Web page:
A controversial air-quality monitoring program could put NASA funding at risk in the Republican-controlled U.S. House.
NASA’s budget currently includes money to monitor the impact prescribed agricultural burns, including those related to sugarcane harvesting, have on South Florida’s air quality.
However, critics of the federal program claim the instruments NASA is using — PurpleAir monitors — are flawed. They also question whether the monitoring program is even necessary given that most data shows air quality in the region surrounding sugarcane fields is as good or better than the rest of the state.
According to the Florida Department of Environmental Protection, the state’s air quality is at an all-time high. Meanwhile, the American Lung Association gave Palm Beach County an “A” grade for air quality in its 2023 “State of the Air” report.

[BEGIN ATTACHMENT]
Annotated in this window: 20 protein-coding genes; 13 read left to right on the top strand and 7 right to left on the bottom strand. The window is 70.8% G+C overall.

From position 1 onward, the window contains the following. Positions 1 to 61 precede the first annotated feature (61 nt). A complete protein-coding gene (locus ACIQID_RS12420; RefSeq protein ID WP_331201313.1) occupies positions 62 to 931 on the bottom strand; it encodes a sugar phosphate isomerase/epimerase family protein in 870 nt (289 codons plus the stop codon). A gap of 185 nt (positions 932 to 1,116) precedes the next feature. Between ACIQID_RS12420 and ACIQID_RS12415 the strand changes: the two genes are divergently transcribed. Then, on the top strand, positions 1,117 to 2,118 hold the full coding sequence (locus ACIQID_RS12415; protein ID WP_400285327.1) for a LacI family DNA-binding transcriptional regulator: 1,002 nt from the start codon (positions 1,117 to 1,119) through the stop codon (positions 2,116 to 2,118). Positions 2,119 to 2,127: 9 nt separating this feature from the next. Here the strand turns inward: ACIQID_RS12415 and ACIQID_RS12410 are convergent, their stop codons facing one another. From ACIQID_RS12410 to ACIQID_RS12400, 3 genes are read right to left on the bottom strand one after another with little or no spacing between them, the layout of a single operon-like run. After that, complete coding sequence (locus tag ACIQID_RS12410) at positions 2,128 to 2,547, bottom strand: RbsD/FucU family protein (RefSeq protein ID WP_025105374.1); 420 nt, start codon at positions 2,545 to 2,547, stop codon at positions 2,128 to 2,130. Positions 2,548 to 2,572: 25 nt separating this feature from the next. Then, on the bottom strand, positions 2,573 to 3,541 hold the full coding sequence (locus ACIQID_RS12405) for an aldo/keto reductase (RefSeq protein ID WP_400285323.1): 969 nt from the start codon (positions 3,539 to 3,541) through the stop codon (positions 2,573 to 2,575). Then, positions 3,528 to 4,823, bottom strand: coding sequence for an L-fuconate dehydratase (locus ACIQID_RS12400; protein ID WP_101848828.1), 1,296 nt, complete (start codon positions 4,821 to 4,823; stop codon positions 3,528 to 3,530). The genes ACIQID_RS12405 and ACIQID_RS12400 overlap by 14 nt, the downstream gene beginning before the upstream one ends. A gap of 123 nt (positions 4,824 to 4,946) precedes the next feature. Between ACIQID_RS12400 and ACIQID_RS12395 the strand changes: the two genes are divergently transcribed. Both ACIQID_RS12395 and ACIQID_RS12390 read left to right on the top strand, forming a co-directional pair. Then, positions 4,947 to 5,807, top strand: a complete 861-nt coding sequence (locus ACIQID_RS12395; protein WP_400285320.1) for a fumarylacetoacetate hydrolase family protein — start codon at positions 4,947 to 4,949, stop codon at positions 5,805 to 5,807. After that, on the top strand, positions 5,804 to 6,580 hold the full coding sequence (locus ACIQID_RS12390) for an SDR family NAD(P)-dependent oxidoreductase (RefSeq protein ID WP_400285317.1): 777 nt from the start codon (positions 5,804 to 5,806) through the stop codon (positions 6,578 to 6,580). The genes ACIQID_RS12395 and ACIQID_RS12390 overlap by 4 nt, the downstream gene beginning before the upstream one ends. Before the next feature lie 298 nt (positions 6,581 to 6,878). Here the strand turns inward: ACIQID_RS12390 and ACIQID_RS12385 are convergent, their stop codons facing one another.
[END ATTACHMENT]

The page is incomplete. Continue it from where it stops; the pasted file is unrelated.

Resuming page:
NASA’s monitoring program is also raising eyebrows for its potential impact on one of Florida’s most important industries.
Environmental groups have long attempted to cast the sugarcane industry as a major polluter, but time and again they have failed to link prescribed burns to poor air quality — namely because air quality remains high.
The Berman Law Group, advised by the President’s brother, Frank Biden, filed a lawsuit in 2019 alleging a link between controlled burns by the sugar industry and health issues of surrounding residents in the Glades but the case was dismissed with prejudice last year.
NASA’s program has drawn the attention of Florida Republican U.S. Reps. Byron Donalds and Cory Mills, who intimated that if the agency has enough money to spend on an allegedly superfluous program, budget cuts may be in order.
“That’s going to be one of the things we’re cutting out of this budget coming up. We’re not doing that,” Donalds said about the NASA program.
Mills, meanwhile, said the program is “a perfect example of the out-of-control government spending the Republican-led House of Representatives has vowed to stop.”